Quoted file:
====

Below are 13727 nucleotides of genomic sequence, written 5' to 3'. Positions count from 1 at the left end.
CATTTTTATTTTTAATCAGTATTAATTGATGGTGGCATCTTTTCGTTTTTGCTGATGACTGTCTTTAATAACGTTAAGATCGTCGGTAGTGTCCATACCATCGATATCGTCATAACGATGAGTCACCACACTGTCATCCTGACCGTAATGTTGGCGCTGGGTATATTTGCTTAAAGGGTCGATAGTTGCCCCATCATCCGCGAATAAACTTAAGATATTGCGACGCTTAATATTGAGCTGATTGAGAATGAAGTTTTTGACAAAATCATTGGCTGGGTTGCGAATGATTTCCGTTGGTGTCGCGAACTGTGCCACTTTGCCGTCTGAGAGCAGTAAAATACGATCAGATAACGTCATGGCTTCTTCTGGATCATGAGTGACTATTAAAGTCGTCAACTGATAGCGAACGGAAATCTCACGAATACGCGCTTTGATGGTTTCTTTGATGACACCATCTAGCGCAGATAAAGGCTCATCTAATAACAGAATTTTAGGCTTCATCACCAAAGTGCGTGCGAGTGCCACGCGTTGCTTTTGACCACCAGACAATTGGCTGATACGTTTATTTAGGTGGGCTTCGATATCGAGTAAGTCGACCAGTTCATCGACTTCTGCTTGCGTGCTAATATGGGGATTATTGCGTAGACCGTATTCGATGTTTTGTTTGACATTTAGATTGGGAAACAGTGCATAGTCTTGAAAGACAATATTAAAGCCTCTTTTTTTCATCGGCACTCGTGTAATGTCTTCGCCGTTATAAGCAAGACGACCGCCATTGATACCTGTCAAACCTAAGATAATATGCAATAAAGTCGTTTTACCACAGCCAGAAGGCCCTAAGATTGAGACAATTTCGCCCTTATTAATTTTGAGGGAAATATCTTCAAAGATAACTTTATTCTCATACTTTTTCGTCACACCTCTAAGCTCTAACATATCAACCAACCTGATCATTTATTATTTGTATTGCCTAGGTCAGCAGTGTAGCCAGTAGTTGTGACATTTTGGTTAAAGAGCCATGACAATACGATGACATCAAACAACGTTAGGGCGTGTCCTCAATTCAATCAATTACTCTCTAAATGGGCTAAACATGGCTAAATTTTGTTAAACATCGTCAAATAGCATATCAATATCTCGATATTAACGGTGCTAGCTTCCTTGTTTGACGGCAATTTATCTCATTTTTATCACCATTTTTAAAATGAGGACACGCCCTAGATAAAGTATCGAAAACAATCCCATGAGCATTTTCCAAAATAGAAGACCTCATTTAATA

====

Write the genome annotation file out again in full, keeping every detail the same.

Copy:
Below are 13727 nucleotides of genomic sequence, written 5' to 3'. Positions count from 1 at the left end.
CATTTTTATTTTTAATCAGTATTAATTGATGGTGGCATCTTTTCGTTTTTGCTGATGACTGTCTTTAATAACGTTAAGATCGTCGGTAGTGTCCATACCATCGATATCGTCATAACGATGAGTCACCACACTGTCATCCTGACCGTAATGTTGGCGCTGGGTATATTTGCTTAAAGGGTCGATAGTTGCCCCATCATCCGCGAATAAACTTAAGATATTGCGACGCTTAATATTGAGCTGATTGAGAATGAAGTTTTTGACAAAATCATTGGCTGGGTTGCGAATGATTTCCGTTGGTGTCGCGAACTGTGCCACTTTGCCGTCTGAGAGCAGTAAAATACGATCAGATAACGTCATGGCTTCTTCTGGATCATGAGTGACTATTAAAGTCGTCAACTGATAGCGAACGGAAATCTCACGAATACGCGCTTTGATGGTTTCTTTGATGACACCATCTAGCGCAGATAAAGGCTCATCTAATAACAGAATTTTAGGCTTCATCACCAAAGTGCGTGCGAGTGCCACGCGTTGCTTTTGACCACCAGACAATTGGCTGATACGTTTATTTAGGTGGGCTTCGATATCGAGTAAGTCGACCAGTTCATCGACTTCTGCTTGCGTGCTAATATGGGGATTATTGCGTAGACCGTATTCGATGTTTTGTTTGACATTTAGATTGGGAAACAGTGCATAGTCTTGAAAGACAATATTAAAGCCTCTTTTTTTCATCGGCACTCGTGTAATGTCTTCGCCGTTATAAGCAAGACGACCGCCATTGATACCTGTCAAACCTAAGATAATATGCAATAAAGTCGTTTTACCACAGCCAGAAGGCCCTAAGATTGAGACAATTTCGCCCTTATTAATTTTGAGGGAAATATCTTCAAAGATAACTTTATTCTCATACTTTTTCGTCACACCTCTAAGCTCTAACATATCAACCAACCTGATCATTTATTATTTGTATTGCCTAGGTCAGCAGTGTAGCCAGTAGTTGTGACATTTTGGTTAAAGAGCCATGACAATACGATGACATCAAACAACGTTAGGGCGTGTCCTCAATTCAATCAATTACTCTCTAAATGGGCTAAACATGGCTAAATTTTGTTAAACATCGTCAAATAGCATATCAATATCTCGATATTAACGGTGCTAGCTTCCTTGTTTGACGGCAATTTATCTCATTTTTATCACCATTTTTAAAATGAGGACACGCCCTAGATAAAGTATCGAAAACAATCCCATGAGCATTTTCCAAAATAGAAGACCTCATTTAATA